The federal government has implemented a 10-year ban on China’s Wuhan Institute of Virology, preventing it from receiving any funding from the Health and Human Services Department.
Wuhan has been the subject of speculation regarding the origins of the coronavirus and was found to have conducted risky research using U.S. taxpayer money.
HHS gave the lab an opportunity to provide an explanation, but it ignored the inquiries. As a result, HHS has finalized the ban, which is three times longer than the typical punishment.
Republicans have expressed their approval of the ban, stating that it is a necessary step in the right direction. Rep. Brad Wenstrup, chairman of the House Select Subcommittee on the Coronavirus Pandemic, emphasized the lab’s history of conducting dangerous gain-of-function research at inadequate biosafety levels.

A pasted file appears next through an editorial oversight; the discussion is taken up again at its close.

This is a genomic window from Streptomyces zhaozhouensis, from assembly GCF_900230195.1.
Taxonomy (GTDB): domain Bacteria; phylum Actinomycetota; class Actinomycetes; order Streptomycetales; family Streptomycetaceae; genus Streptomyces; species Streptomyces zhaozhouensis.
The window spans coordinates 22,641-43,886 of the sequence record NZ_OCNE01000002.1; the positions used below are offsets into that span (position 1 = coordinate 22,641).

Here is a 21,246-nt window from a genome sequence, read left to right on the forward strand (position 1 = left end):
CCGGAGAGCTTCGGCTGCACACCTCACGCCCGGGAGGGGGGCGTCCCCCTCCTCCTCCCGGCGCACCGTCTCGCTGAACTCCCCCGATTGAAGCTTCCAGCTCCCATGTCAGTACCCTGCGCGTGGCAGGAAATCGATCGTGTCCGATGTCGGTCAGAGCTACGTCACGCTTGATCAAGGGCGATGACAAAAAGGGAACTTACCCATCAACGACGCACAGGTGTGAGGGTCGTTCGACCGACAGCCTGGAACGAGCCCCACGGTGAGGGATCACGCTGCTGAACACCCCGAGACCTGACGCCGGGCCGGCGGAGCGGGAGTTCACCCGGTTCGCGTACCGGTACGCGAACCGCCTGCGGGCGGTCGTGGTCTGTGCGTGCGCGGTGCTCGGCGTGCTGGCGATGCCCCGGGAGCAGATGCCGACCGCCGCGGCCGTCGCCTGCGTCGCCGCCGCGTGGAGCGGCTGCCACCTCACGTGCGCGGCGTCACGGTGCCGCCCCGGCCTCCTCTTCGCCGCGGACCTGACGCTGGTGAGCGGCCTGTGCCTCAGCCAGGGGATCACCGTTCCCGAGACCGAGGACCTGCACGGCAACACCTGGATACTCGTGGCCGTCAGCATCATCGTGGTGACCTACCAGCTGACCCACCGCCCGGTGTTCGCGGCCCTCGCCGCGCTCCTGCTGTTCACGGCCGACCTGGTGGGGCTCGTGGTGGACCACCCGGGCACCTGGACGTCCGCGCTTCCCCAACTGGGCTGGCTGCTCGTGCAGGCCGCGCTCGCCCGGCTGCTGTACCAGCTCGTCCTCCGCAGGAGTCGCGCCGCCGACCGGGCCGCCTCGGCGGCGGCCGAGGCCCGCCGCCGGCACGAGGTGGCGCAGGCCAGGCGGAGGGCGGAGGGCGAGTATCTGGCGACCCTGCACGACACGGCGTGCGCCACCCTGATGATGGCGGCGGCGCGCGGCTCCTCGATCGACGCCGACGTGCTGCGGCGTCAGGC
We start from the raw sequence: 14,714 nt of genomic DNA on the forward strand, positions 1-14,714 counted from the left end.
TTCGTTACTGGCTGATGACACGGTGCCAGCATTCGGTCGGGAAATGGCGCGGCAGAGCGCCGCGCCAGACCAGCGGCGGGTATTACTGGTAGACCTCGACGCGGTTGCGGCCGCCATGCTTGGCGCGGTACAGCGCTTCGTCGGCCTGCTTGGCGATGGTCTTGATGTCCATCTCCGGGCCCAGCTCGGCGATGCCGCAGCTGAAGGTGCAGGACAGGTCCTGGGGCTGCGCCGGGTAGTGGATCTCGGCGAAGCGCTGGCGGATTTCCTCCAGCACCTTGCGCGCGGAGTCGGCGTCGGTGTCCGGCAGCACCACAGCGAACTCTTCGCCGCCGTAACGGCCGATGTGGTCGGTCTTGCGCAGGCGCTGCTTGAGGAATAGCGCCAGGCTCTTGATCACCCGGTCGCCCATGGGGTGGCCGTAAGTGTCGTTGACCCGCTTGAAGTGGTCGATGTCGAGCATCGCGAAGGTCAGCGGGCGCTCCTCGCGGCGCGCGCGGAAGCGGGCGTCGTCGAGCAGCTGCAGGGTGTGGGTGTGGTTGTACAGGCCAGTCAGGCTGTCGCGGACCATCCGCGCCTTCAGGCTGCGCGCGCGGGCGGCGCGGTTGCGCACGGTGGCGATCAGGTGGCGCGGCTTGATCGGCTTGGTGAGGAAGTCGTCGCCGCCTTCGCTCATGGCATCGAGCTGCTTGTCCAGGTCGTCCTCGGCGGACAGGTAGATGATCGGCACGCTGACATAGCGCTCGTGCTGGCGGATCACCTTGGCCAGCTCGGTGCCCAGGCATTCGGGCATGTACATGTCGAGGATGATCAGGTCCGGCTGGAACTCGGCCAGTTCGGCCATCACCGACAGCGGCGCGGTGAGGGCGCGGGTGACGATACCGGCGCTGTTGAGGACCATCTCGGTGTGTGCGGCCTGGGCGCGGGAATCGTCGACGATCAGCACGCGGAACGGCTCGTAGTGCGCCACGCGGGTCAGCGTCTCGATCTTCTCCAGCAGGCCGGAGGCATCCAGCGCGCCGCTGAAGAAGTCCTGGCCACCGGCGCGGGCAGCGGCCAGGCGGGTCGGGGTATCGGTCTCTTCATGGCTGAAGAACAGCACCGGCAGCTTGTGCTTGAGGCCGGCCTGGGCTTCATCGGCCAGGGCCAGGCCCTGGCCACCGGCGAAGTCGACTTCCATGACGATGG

Wenstrup also pointed out that U.S. officials were aware of the risky research before the COVID-19 outbreak but failed to take appropriate action.
The exact origins of the virus, which emerged in China in 2019, are still debated. One theory suggests natural exposure to an animal, while another focuses on the lab, which was conducting research on coronaviruses using U.S. funding.
According to the terms of the HHS grant, the level of virus activity in the lab was not supposed to exceed a certain threshold. U.S. officials determined that the research may have crossed this line.
The U.S. official handling the case stated that the lab’s refusal to acknowledge or provide information about the violation constitutes an aggravating factor. As a result, HHS issued a 10-year ban, whereas the standard penalty for violating grant terms is a three-year bar.
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